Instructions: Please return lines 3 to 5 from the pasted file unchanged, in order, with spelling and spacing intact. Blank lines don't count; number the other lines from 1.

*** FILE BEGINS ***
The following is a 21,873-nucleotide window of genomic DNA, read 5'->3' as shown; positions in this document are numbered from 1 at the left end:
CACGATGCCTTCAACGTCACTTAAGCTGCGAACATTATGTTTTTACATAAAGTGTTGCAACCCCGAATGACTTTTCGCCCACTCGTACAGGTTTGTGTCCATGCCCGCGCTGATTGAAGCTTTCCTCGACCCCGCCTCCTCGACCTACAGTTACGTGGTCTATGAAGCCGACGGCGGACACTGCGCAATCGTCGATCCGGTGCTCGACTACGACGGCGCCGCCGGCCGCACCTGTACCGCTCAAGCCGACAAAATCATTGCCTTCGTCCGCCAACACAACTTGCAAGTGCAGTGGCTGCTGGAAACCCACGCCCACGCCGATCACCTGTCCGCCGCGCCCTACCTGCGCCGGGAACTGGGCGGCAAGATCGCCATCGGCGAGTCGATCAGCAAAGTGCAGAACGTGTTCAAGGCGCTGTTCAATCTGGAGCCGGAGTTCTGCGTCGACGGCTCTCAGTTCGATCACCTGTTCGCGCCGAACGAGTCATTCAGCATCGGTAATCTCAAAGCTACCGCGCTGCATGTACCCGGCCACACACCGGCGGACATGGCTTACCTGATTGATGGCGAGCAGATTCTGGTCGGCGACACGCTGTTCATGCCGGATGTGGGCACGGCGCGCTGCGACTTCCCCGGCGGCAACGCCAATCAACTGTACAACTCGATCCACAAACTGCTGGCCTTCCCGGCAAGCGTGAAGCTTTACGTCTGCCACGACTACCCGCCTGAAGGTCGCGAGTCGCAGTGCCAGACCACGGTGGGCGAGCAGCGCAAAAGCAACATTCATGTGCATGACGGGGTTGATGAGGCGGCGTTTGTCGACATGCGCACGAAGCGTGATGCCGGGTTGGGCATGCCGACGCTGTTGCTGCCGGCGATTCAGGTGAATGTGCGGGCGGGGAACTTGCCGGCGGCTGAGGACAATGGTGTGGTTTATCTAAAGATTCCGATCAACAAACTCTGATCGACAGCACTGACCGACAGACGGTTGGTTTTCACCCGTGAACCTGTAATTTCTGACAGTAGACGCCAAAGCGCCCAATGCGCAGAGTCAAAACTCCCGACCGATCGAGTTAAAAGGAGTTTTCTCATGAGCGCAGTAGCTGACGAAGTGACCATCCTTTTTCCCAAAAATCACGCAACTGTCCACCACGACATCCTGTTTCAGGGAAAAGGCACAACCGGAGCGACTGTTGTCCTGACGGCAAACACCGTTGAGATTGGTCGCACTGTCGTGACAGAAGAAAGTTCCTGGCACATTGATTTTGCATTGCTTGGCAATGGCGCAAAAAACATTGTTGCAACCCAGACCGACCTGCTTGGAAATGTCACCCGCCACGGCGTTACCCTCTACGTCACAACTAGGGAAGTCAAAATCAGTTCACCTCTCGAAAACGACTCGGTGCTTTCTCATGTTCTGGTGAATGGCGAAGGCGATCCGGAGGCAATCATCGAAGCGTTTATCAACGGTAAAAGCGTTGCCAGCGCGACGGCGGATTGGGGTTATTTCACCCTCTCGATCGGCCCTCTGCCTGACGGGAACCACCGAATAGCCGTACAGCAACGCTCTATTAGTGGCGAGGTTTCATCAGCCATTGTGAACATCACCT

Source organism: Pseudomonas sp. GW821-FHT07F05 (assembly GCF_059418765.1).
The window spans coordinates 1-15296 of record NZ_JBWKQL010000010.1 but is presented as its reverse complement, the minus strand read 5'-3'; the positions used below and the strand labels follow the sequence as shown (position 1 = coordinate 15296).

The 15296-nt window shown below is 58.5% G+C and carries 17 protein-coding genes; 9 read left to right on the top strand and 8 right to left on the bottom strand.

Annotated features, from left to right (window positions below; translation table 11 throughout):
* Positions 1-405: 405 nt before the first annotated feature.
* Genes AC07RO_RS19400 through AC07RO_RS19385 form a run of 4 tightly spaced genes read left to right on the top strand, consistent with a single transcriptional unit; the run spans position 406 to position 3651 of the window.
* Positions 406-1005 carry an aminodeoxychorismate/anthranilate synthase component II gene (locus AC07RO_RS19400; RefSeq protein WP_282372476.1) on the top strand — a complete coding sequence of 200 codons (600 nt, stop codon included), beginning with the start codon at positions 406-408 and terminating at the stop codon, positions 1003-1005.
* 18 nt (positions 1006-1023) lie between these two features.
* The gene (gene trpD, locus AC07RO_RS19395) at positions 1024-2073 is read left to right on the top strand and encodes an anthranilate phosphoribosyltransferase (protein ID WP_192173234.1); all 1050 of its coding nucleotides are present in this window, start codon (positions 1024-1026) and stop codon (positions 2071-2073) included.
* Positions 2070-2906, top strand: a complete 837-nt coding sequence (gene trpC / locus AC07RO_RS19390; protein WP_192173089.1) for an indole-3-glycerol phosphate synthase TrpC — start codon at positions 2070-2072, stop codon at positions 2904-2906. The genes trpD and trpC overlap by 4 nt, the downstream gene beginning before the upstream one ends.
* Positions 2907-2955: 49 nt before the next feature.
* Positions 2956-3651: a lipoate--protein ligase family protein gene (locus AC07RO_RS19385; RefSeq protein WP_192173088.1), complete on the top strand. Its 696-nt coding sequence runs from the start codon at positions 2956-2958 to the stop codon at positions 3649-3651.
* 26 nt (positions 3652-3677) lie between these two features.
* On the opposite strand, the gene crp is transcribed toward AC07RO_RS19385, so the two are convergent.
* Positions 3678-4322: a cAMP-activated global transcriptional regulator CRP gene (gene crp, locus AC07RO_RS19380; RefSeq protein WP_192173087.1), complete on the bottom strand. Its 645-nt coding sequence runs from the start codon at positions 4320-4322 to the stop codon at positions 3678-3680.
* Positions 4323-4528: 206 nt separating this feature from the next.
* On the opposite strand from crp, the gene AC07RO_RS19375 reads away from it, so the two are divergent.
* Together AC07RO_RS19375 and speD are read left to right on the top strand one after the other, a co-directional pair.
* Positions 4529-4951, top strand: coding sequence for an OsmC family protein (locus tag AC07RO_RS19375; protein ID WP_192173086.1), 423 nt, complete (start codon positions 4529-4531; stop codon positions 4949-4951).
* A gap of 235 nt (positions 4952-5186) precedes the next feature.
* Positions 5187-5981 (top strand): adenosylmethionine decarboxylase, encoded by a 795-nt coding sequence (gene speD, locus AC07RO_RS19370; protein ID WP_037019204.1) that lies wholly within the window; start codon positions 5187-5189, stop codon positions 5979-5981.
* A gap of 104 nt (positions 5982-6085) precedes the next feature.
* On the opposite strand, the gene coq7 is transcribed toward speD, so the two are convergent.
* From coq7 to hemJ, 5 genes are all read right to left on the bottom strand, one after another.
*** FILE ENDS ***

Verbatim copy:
Source organism: Pseudomonas sp. GW821-FHT07F05 (assembly GCF_059418765.1).
The window spans coordinates 1-15296 of record NZ_JBWKQL010000010.1 but is presented as its reverse complement, the minus strand read 5'-3'; the positions used below and the strand labels follow the sequence as shown (position 1 = coordinate 15296).

The 15296-nt window shown below is 58.5% G+C and carries 17 protein-coding genes; 9 read left to right on the top strand and 8 right to left on the bottom strand.